Bombing Attack in Manchester

Bombing Attack in Manchester



The New York Times reported that British authorities stated that the terrorist bomber named Salman Abedi conducted a massive explosion. The bomb was hidden in a trivial metal container, which was then placed in a blue Karrimor backpack or a black vest. The authorities also said the attacker may have used a switch during the bombing attack in Manchester.

Photographs were placed together from the crime scene and distributed by British officers. However, the evidence does not signify the type or size of the device’s main charge. Although, law enforcement agencies stated that it was made with care and foresight.

Images of rivets and metal nuts boosted from the detonation, illustrated that the device’s rough-and-ready shrapnel left deep scrapes in brick walls. The bombing broke through metal doors. The images also captured pictures of the adjacent damage.

A review of the blast site showed that numerous fatalities occurred in a circle around Abedi. The circle of fire was near the Manchester Arena entrance.

One explosive disposal technician stated, “the powerful, highly-velocity charge was evenly and carefully packed.” The explosion propelled Abedi away from the bombing attack in Manchester.

Other Terrorist Attacks in Western Europe

The New York Times listed some of the attacks in Western Europe that are connected to the State of Radical Islam. The 2015 attacks in Paris and the 2016 strike on Brussels were two of the deadliest.

Five out of the 12 deadly terrorist assaults involved gunmen. Three were bombings, such as the Manchester concert bombing. The other four events used vehicles, such as the attack in 2016 in Nice, France.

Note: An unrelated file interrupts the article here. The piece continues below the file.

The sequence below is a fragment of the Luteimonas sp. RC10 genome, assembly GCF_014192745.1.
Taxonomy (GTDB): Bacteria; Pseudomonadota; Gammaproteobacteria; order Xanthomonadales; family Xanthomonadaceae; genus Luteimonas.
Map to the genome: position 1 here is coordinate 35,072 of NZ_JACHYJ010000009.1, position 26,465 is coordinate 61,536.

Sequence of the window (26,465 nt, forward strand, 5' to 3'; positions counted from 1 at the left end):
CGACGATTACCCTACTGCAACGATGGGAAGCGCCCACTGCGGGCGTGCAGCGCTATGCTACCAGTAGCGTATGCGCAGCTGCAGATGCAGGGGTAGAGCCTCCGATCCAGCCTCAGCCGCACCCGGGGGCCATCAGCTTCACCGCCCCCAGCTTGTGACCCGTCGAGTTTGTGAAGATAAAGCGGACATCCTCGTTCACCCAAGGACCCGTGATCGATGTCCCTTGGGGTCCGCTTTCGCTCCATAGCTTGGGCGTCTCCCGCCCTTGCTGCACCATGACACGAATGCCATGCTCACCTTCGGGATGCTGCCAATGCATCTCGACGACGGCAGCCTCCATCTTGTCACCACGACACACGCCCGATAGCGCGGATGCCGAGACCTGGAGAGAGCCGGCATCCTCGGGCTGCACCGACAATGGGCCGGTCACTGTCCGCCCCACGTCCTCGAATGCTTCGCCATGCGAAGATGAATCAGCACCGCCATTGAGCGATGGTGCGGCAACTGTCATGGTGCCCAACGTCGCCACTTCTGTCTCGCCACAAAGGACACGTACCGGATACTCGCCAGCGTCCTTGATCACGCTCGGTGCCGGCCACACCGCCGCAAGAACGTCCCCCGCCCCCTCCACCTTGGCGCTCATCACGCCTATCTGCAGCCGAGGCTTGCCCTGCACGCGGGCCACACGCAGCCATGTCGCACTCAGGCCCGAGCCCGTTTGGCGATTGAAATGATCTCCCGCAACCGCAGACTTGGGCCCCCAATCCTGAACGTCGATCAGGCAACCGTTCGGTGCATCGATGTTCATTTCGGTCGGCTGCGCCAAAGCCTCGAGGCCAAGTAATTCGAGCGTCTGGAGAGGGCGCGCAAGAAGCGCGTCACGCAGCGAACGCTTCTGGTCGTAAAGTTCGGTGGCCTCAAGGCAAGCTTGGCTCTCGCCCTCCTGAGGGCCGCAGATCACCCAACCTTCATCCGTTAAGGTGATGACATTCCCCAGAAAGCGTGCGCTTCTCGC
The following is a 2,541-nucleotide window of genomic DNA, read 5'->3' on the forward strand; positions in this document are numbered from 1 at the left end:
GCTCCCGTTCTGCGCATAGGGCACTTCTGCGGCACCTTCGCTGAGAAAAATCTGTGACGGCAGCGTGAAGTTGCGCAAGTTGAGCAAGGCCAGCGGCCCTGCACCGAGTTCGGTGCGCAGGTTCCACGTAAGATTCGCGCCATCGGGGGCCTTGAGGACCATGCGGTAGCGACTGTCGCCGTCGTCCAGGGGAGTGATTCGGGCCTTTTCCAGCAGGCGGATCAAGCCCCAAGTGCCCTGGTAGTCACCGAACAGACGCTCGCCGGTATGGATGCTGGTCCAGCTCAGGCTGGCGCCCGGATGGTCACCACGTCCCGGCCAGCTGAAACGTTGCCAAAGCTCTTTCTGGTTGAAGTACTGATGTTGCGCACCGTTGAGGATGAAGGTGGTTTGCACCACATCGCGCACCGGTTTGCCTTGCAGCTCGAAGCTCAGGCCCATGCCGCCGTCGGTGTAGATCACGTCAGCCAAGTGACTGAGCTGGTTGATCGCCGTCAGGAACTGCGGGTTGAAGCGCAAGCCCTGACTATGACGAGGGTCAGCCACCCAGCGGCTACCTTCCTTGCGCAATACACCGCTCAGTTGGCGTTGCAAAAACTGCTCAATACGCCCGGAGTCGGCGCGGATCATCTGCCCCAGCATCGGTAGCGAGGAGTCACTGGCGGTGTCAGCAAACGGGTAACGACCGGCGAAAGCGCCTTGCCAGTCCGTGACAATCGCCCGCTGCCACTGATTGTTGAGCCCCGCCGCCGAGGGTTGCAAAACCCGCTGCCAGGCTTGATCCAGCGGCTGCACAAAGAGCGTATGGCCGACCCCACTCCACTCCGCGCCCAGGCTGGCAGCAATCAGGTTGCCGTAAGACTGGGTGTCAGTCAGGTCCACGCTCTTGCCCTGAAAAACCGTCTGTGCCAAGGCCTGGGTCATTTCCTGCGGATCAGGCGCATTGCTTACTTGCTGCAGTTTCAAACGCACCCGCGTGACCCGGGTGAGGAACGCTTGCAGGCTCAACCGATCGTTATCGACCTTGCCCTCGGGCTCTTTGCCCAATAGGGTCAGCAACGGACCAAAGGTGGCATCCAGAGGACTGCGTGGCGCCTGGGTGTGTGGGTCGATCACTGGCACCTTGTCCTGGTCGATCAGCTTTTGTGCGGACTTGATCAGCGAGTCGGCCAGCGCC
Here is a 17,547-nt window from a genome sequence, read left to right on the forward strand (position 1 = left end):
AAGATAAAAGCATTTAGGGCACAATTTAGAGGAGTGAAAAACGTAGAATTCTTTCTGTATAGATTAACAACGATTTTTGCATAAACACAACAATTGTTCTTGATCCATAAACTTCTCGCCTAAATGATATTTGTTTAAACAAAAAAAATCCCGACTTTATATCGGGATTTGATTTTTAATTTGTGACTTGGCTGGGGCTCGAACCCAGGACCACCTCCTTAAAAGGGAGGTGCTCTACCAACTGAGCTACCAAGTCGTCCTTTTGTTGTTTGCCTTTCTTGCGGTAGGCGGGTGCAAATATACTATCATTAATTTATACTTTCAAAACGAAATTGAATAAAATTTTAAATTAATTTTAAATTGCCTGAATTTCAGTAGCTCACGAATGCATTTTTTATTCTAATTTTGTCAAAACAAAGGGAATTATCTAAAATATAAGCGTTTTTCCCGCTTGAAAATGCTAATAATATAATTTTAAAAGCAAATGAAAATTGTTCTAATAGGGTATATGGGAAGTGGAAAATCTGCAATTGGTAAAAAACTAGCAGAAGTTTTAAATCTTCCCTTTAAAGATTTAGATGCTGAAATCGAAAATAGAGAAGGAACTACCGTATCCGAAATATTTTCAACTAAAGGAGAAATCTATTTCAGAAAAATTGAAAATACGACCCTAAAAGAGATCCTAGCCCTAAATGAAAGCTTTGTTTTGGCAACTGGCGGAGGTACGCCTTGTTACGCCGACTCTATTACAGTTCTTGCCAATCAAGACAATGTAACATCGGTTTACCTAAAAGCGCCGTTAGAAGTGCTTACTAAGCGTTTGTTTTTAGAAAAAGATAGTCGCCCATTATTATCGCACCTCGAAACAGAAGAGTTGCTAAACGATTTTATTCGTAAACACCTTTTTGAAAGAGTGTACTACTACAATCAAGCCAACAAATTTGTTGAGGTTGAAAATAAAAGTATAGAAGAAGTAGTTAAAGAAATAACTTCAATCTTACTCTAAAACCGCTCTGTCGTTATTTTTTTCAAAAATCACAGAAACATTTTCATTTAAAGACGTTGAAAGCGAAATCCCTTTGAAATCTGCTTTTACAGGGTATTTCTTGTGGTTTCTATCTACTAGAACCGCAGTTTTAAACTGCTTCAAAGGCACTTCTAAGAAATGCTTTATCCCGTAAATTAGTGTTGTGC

• Terrorists killed 17 people using assault rifles in several Paris locations, on Jan. 8, 2015;
  • Another gunman went on a rampage on Feb. 15, in Copenhagen, Denmark;
  • March 22, 2016, two bombs were set off at Brussel’s main international airport. Then, a third exploded in a subway station;
  • July 14, a man drove a truck down a crowded beach during Bastille Day in Paris, France;
  • Dec. 19, a driver drove a truck through a Christmas market in Berlin, Germany;
  • April 20, 2017, a gunman killed a police officer on the Champs-Élysées before being fatally shot;
  • Then on May 22, a bombing outside a concert killed 22 and injured dozens more in Manchester, England.

The Hill reported that the United Kingdom has resumed the sharing of intelligence with the United States. Multiple reports stated the U.K. temporarily suspended communication with the U.S. about the Manchester bombing.

British authorities suddenly stopped sharing intelligence information with U.S. authorities after a series of leaks about the investigation into the Manchester bombing were revealed by U.S. news outlets.

The name of the suspected bomber and photographs of the bombing debris were leaked to U.S. media outlets. British Prime Minister Theresa May told President Donald Trump that British and American intelligence must stay secure between the two nations.

Trump and May met at the NATO summit, on May 25. The U.S. president condemned the leaks, as a severe menace and profoundly disturbing. He then called for an investigation into the leaks concerning the bombing attack in Manchester.

By John A. Federico
Edited by Jeanette Smith


The New York Times: Found at the Scene in Manchester: Shrapnel, a Backpack and a Battery
The New York Times: How the Manchester Bombing Compares to Recent Deadly Terror Attacks in Western Europe
The Hill: UK resumes intelligence-sharing with US: reports

Featured Top Image Courtesy of Andy Nugent’s Flickr Page – Creative Commons License